Effects of the India–Pakistan border earthquake on the atmospherics at 6 kHz and 9 kHz recorded at Tripura

Syam Sundar De, Barin Kumar De, Bijoy Bandyopadhyay, Suman Paul, Dilip Kumar Haldar, Adhip Bhowmick, Sudarsan Barui, Rousan Ali


The unusual variations observed in the records of the integrated field intensity of the atmospherics (IFIA) at 6 kHz and 9 kHz at Agartala, Tripura, in the north-eastern state of India (latitude, 23˚ N; longitude, 91.4˚ E) during the large earthquake on October 8, 2005 at Muzaffarabad (latitude, 34.53˚ N; longitude, 73.58˚ E) in Kashmir in Pakistan are here analyzed. Spiky variations in the IFIA at 6 kHz and 9 kHz were observed several days previous to the day of the earthquake (from midnight, September 28, 2005). The effects persisted for some days, decayed gradually, and eventually ceased on October 31, 2005. The spikes are distinctly superimposed on the ambient level, with mutual separation of 2–5 mins. The number of spikes per day and the total duration of their occurrence were particularly high on the day of the earthquake. The spike heights are higher at 6 kHz than at 9 kHz. The results are discussed here. The generation of electromagnetic radiation associated with the fracture of rocks, the subsequent penetration of this radiation into the Earth atmosphere, and finally its propagation through the Earth–ionosphere waveguide may be responsible for these observed spikes. The present observations show that the very low frequency anomaly dominates between 6 kHz and 9 kHz. The nature of the spikes presented here is a characteristic feature of the IFIA during the period of the earthquake. This has been established on the basis of time-series analyses over a period of one year.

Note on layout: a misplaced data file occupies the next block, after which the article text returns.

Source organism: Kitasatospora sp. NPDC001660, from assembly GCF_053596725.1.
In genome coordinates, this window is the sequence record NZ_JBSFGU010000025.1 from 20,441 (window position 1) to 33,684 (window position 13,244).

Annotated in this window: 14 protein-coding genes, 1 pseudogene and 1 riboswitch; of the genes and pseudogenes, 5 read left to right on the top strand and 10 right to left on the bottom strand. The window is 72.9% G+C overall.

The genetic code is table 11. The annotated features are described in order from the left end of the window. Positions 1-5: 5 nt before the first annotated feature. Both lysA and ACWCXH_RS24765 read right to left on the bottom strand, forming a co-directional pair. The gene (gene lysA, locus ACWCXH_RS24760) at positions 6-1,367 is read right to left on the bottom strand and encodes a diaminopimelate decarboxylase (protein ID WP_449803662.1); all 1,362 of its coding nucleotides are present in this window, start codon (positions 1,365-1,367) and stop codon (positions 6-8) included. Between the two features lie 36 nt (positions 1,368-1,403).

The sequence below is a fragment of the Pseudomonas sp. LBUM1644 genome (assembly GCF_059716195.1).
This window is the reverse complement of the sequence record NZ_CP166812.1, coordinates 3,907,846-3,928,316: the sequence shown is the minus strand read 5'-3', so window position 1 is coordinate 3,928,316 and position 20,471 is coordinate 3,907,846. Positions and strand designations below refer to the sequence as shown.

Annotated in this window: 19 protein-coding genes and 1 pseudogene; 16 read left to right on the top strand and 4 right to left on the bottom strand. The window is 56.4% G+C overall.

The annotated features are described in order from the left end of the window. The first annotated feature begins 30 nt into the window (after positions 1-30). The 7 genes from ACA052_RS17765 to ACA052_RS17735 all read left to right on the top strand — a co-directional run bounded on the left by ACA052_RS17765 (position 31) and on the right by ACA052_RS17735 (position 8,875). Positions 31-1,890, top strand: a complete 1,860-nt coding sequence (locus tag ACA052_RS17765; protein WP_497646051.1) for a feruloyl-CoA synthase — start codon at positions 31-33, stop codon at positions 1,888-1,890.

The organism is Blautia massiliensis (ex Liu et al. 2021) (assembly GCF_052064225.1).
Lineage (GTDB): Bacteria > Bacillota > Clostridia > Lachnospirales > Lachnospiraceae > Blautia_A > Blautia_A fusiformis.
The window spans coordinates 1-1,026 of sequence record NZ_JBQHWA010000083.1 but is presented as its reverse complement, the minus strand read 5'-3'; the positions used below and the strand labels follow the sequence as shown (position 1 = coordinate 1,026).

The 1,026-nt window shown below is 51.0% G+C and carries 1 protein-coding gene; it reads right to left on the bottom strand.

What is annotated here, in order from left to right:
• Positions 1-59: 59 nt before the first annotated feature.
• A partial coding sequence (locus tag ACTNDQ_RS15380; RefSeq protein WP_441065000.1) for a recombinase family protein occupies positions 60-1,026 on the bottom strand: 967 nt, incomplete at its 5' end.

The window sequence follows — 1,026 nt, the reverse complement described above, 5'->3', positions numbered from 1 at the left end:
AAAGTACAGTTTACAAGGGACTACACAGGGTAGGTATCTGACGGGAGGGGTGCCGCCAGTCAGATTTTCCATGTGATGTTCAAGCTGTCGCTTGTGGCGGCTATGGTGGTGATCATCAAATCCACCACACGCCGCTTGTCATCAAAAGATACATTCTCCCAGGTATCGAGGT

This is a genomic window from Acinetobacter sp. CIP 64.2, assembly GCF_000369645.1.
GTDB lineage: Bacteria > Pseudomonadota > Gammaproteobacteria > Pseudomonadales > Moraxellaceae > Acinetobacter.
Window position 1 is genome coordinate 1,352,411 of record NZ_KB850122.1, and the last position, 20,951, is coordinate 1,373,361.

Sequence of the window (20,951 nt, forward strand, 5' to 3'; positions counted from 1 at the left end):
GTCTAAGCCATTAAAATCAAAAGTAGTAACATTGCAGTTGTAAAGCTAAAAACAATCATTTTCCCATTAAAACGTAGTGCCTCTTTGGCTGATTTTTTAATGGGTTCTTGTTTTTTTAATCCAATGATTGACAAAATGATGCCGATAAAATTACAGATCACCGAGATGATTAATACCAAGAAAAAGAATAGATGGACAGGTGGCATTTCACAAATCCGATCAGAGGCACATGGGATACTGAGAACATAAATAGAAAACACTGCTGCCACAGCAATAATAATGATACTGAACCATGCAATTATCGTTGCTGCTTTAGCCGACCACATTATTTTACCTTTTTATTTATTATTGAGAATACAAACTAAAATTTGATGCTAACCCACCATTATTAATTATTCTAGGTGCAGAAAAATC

Seismology, Earthquake, Seismo-electromagnetism, Ionospheric perturbations, Subionospheric propagation.

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DOI: https://doi.org/10.4401/ag-4779


Published by INGV, Istituto Nazionale di Geofisica e Vulcanologia - ISSN:  2037-416X